The first WorldPride in the Southern Hemisphere wrapped up in Sydney on Sunday evening with an open-air closing concert and dance party headlined by singers Kim Petras and Ava Max.
The packed extravaganza rounded out a 17-day celebration of more than 300 events — encompassing parties, parades, exhibitions, workshops, sports, a film festival, competitive voguing and much more — that in all were projected to be attended by some half a million people.
Earlier on Sunday, 50,000 marchers, including Australian Prime Minister Anthony Albanese, took part in an early morning march across the city’s cherished Sydney Harbor Bridge, which was closed to traffic for the first time since 2000 to make way for the walk. “It was important for me to come to the march because I’m a black trans woman, so I felt like I should march in solidarity with the community,” said Taj Tian, an American expat who recently relocated from Tokyo to Sydney. “We came to WorldPride because it was important to deliver our message from Korea to the world,” said Seunguk So, who carried a banner with his husband, Yong Min Kim, in support of marriage equality in South Korea.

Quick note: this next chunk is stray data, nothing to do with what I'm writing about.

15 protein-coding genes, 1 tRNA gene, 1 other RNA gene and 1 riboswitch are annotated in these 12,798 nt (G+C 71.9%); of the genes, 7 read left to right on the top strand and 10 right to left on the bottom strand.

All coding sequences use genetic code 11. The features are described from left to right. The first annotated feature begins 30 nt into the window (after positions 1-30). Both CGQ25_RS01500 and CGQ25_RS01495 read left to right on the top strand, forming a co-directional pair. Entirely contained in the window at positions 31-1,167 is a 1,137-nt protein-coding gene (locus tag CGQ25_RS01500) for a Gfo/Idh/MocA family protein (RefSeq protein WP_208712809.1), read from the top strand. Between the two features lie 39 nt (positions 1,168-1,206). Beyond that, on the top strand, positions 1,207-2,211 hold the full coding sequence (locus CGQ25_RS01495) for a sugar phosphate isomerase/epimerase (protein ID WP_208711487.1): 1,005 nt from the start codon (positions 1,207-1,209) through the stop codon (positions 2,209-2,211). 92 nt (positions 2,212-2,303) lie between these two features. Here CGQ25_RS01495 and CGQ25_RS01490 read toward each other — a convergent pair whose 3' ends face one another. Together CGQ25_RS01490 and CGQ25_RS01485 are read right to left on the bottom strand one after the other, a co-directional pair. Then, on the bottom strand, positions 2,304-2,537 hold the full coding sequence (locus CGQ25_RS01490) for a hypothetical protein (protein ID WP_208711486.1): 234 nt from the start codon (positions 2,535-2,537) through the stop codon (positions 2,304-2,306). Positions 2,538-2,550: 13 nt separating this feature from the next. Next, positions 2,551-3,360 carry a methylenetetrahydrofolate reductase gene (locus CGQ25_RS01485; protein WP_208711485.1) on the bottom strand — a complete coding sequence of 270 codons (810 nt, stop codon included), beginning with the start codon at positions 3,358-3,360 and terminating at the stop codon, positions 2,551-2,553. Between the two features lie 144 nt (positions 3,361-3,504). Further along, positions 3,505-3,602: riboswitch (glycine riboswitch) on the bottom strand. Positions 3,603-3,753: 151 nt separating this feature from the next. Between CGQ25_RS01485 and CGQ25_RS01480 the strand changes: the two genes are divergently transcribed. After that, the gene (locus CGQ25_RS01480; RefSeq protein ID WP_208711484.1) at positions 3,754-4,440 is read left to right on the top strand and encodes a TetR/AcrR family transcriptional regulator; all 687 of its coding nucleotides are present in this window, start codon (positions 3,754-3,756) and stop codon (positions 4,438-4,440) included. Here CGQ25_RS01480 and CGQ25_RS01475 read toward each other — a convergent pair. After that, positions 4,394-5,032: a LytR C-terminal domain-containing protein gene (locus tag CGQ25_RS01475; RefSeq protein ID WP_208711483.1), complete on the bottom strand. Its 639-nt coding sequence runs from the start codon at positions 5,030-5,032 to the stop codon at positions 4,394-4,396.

Timed to coincide with Australia’s summer and Sydney’s iconic Mardi Gras celebration, the WorldPride calendar began on Feb. 17 with a series of queer parties and performances, then kicked into overdrive with a Feb.